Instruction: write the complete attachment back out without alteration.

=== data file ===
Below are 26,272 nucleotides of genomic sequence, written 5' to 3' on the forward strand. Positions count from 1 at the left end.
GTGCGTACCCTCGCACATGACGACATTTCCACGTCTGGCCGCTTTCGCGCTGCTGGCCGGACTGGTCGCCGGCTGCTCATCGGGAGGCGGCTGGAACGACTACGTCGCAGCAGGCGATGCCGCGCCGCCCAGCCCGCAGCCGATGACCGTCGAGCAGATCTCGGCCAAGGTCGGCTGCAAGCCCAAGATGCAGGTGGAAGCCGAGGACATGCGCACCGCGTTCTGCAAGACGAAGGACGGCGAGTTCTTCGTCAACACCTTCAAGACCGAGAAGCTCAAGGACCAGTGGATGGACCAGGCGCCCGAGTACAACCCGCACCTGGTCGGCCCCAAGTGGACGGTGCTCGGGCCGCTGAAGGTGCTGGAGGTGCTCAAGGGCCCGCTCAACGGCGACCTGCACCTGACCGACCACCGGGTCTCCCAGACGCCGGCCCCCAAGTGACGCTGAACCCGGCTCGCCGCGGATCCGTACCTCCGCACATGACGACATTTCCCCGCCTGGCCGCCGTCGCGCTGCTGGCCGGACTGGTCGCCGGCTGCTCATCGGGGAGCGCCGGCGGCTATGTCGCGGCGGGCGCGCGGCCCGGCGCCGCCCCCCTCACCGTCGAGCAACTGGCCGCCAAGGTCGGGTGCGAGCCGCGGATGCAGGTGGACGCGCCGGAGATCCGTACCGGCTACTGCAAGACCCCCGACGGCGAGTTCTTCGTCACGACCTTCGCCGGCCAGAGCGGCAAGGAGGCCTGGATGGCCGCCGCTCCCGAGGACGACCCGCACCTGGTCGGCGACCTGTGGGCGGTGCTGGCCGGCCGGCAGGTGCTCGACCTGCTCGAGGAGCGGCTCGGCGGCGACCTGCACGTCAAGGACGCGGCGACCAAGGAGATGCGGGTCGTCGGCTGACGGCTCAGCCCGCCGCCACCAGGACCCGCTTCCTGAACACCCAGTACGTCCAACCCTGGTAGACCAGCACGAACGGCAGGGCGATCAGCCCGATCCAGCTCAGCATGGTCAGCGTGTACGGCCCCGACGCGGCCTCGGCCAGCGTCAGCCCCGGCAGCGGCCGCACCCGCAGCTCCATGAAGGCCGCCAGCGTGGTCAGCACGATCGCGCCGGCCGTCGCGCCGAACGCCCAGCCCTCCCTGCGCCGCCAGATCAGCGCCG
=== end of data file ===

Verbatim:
Below are 26,272 nucleotides of genomic sequence, written 5' to 3' on the forward strand. Positions count from 1 at the left end.
GTGCGTACCCTCGCACATGACGACATTTCCACGTCTGGCCGCTTTCGCGCTGCTGGCCGGACTGGTCGCCGGCTGCTCATCGGGAGGCGGCTGGAACGACTACGTCGCAGCAGGCGATGCCGCGCCGCCCAGCCCGCAGCCGATGACCGTCGAGCAGATCTCGGCCAAGGTCGGCTGCAAGCCCAAGATGCAGGTGGAAGCCGAGGACATGCGCACCGCGTTCTGCAAGACGAAGGACGGCGAGTTCTTCGTCAACACCTTCAAGACCGAGAAGCTCAAGGACCAGTGGATGGACCAGGCGCCCGAGTACAACCCGCACCTGGTCGGCCCCAAGTGGACGGTGCTCGGGCCGCTGAAGGTGCTGGAGGTGCTCAAGGGCCCGCTCAACGGCGACCTGCACCTGACCGACCACCGGGTCTCCCAGACGCCGGCCCCCAAGTGACGCTGAACCCGGCTCGCCGCGGATCCGTACCTCCGCACATGACGACATTTCCCCGCCTGGCCGCCGTCGCGCTGCTGGCCGGACTGGTCGCCGGCTGCTCATCGGGGAGCGCCGGCGGCTATGTCGCGGCGGGCGCGCGGCCCGGCGCCGCCCCCCTCACCGTCGAGCAACTGGCCGCCAAGGTCGGGTGCGAGCCGCGGATGCAGGTGGACGCGCCGGAGATCCGTACCGGCTACTGCAAGACCCCCGACGGCGAGTTCTTCGTCACGACCTTCGCCGGCCAGAGCGGCAAGGAGGCCTGGATGGCCGCCGCTCCCGAGGACGACCCGCACCTGGTCGGCGACCTGTGGGCGGTGCTGGCCGGCCGGCAGGTGCTCGACCTGCTCGAGGAGCGGCTCGGCGGCGACCTGCACGTCAAGGACGCGGCGACCAAGGAGATGCGGGTCGTCGGCTGACGGCTCAGCCCGCCGCCACCAGGACCCGCTTCCTGAACACCCAGTACGTCCAACCCTGGTAGACCAGCACGAACGGCAGGGCGATCAGCCCGATCCAGCTCAGCATGGTCAGCGTGTACGGCCCCGACGCGGCCTCGGCCAGCGTCAGCCCCGGCAGCGGCCGCACCCGCAGCTCCATGAAGGCCGCCAGCGTGGTCAGCACGATCGCGCCGGCCGTCGCGCCGAACGCCCAGCCCTCCCTGCGCCGCCAGATCAGCGCCG